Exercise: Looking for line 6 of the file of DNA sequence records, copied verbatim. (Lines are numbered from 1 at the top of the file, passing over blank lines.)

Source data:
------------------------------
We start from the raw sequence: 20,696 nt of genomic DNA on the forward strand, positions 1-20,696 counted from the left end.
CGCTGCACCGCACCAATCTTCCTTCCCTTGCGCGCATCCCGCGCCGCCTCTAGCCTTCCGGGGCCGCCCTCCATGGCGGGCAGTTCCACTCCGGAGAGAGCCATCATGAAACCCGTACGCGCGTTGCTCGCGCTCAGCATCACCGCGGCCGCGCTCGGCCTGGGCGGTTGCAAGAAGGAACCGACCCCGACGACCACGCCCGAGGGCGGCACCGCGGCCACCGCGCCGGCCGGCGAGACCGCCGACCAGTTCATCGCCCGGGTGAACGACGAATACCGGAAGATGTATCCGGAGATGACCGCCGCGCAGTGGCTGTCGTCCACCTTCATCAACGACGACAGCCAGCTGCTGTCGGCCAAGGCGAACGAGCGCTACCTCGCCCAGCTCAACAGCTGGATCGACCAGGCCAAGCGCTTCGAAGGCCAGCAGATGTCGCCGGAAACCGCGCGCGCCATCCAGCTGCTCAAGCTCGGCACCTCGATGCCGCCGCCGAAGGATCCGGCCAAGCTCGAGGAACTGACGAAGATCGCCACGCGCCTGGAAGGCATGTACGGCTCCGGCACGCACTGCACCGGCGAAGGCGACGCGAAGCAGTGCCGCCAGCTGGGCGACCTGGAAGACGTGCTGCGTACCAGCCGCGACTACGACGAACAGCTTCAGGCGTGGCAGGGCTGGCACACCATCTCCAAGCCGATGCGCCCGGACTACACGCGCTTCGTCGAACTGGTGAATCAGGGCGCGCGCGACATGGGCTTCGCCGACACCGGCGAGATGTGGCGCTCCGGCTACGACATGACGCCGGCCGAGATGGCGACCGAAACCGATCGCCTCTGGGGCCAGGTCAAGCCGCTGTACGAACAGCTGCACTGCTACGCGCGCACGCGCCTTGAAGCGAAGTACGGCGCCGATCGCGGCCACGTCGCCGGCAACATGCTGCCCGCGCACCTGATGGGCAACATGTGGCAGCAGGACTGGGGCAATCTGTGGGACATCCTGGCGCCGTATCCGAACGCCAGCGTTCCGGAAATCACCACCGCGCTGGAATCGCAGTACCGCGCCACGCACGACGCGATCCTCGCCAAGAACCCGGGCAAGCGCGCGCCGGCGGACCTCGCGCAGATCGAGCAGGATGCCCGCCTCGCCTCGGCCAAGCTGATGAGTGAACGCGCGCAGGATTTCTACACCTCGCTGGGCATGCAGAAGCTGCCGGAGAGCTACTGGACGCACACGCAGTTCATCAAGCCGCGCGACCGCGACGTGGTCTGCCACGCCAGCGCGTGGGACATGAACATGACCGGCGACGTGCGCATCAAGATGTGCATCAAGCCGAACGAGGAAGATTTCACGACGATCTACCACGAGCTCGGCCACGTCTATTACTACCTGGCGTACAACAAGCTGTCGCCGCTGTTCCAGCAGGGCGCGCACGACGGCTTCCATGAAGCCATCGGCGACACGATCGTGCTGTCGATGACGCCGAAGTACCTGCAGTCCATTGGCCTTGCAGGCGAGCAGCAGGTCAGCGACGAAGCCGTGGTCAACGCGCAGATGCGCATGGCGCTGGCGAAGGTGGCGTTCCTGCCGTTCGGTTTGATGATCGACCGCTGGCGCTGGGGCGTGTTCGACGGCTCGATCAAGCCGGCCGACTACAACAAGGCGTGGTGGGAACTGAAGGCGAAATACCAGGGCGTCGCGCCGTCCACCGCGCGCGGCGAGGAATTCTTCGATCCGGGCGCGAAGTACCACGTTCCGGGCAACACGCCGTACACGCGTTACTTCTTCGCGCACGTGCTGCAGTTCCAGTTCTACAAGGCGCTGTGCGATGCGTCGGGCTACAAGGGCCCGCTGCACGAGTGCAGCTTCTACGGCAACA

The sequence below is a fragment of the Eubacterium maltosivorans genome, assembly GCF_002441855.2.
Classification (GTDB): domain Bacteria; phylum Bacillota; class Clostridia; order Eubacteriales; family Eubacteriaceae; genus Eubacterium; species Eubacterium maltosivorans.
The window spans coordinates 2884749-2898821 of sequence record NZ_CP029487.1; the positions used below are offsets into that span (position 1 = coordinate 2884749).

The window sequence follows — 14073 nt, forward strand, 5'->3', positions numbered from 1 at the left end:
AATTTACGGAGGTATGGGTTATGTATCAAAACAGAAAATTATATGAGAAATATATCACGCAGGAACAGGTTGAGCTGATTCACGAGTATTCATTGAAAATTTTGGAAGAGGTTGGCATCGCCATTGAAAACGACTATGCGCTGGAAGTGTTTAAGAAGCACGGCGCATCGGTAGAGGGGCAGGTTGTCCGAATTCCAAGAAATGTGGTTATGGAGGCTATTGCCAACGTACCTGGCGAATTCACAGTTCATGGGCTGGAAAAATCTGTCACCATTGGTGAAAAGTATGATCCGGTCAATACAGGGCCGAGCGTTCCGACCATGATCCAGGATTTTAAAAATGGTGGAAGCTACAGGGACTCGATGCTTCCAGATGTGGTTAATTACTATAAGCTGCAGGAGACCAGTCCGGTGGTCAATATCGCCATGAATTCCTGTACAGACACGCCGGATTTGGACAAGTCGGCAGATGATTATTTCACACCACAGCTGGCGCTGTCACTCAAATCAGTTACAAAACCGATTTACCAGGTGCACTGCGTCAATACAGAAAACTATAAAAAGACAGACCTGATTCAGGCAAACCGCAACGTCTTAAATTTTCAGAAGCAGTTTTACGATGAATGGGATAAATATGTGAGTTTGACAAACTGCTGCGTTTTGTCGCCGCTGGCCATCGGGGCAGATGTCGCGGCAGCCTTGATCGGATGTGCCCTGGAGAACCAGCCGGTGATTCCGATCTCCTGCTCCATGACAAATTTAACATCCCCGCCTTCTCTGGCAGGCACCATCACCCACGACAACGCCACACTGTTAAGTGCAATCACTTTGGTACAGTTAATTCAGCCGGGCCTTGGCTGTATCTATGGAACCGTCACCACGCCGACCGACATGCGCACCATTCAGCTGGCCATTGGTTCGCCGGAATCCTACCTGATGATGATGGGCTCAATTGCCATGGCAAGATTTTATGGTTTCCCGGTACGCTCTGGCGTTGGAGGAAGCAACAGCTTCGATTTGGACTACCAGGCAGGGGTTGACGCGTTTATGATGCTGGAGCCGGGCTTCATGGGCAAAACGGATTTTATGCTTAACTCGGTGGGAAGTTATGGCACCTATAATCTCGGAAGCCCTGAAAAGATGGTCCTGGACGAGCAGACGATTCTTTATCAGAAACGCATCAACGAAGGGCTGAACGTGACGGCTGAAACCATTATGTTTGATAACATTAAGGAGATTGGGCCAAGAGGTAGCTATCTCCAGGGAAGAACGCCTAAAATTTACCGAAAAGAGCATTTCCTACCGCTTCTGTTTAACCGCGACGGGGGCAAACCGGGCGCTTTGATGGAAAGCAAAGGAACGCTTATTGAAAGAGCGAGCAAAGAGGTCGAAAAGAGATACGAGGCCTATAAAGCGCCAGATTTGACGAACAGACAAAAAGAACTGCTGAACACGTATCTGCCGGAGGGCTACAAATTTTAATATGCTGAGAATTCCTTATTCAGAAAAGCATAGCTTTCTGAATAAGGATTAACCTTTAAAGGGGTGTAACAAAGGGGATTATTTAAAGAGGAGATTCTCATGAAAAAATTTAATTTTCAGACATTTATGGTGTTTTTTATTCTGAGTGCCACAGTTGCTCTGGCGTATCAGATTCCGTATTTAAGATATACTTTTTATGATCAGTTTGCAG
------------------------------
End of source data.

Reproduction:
The window sequence follows — 14073 nt, forward strand, 5'->3', positions numbered from 1 at the left end: